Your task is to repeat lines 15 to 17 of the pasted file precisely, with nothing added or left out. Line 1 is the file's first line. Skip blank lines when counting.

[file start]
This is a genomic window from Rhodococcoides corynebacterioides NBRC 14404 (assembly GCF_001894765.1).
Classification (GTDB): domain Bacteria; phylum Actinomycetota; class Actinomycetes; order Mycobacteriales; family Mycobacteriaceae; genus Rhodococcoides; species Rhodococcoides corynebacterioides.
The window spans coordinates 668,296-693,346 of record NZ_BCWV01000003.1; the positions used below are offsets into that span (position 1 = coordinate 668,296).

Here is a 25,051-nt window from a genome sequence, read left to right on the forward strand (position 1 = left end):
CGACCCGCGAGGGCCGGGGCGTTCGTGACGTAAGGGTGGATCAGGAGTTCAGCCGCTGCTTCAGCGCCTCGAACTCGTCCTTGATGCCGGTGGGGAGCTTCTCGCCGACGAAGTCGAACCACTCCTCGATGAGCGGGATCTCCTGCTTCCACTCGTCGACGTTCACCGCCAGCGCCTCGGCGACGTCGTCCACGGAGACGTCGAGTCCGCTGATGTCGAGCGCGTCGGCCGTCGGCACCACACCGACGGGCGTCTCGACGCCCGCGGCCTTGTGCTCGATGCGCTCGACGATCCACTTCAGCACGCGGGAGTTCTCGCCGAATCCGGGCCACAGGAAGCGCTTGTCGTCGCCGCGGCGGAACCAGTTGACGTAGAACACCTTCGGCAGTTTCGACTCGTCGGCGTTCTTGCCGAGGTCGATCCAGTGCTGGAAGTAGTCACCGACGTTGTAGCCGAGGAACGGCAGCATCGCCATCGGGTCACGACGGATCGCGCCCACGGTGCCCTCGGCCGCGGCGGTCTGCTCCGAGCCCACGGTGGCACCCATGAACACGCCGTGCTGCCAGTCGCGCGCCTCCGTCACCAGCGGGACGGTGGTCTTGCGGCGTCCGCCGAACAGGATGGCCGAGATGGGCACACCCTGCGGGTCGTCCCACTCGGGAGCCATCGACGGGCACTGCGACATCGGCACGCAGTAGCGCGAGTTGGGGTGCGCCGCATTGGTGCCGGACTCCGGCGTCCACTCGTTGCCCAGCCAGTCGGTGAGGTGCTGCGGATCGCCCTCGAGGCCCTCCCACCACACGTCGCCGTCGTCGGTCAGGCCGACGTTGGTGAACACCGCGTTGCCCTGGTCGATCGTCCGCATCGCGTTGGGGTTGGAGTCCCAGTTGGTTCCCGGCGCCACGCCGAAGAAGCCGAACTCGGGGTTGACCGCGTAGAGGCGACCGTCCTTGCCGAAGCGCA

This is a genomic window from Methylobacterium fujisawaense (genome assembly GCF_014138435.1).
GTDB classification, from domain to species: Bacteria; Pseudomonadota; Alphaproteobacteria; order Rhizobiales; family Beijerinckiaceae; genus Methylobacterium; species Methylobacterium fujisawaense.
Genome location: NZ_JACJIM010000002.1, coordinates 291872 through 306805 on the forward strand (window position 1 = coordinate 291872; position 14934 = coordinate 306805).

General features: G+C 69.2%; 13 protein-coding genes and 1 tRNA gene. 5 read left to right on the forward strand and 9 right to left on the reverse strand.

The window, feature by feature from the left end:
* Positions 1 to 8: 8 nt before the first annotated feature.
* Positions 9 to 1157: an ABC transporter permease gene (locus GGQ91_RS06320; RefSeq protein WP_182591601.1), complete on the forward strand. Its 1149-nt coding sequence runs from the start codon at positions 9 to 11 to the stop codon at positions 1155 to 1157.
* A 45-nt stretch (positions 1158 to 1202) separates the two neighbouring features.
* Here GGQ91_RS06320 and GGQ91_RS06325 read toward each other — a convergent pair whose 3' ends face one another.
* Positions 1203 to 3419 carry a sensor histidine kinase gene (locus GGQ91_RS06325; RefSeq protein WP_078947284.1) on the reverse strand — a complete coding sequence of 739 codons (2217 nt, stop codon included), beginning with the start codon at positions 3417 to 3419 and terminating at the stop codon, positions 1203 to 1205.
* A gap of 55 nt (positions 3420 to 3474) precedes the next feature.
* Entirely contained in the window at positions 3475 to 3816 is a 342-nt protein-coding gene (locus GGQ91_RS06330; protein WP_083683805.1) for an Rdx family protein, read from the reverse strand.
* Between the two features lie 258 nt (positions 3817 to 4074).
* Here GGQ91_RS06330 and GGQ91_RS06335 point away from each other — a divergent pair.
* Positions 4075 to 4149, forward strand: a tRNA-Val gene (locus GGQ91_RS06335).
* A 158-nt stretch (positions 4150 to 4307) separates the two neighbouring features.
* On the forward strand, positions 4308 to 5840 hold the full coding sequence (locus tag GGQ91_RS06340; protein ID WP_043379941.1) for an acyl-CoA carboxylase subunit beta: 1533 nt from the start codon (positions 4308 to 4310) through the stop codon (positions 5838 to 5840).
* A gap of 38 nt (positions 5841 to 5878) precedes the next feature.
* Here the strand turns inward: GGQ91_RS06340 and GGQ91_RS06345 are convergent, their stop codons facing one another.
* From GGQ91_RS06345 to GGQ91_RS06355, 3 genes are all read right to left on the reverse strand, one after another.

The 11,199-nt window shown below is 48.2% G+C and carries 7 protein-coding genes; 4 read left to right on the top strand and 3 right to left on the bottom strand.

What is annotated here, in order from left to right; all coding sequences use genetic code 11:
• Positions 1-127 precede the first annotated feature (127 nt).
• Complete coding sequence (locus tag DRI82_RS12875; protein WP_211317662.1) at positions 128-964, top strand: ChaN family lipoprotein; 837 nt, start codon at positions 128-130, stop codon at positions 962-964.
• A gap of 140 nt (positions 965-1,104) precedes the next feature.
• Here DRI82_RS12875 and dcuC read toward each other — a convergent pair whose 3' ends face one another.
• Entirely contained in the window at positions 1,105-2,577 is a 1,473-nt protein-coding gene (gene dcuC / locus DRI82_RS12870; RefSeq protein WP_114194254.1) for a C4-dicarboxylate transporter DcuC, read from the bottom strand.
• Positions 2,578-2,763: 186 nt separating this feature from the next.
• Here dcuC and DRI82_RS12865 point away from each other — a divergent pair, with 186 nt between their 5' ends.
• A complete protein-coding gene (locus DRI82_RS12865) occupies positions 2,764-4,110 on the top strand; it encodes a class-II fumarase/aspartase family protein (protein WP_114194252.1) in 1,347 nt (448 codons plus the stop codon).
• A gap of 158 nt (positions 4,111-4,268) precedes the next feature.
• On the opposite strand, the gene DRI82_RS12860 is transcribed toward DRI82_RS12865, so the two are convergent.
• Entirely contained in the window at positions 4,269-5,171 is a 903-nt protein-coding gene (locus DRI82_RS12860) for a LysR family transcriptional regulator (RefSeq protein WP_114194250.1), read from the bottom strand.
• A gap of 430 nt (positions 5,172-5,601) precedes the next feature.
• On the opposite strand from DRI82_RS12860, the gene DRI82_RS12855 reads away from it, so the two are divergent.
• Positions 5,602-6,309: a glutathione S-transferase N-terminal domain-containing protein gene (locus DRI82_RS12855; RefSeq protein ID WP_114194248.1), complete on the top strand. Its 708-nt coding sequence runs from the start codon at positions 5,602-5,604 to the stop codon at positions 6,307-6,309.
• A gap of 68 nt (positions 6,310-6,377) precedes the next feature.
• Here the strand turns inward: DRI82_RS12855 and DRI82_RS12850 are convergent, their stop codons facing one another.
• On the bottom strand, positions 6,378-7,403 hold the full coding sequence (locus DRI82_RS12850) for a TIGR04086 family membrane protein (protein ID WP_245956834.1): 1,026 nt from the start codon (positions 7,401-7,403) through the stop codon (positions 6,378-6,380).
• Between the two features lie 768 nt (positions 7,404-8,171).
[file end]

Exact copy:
* Positions 1203 to 3419 carry a sensor histidine kinase gene (locus GGQ91_RS06325; RefSeq protein WP_078947284.1) on the reverse strand — a complete coding sequence of 739 codons (2217 nt, stop codon included), beginning with the start codon at positions 3417 to 3419 and terminating at the stop codon, positions 1203 to 1205.
* A gap of 55 nt (positions 3420 to 3474) precedes the next feature.
* Entirely contained in the window at positions 3475 to 3816 is a 342-nt protein-coding gene (locus GGQ91_RS06330; protein WP_083683805.1) for an Rdx family protein, read from the reverse strand.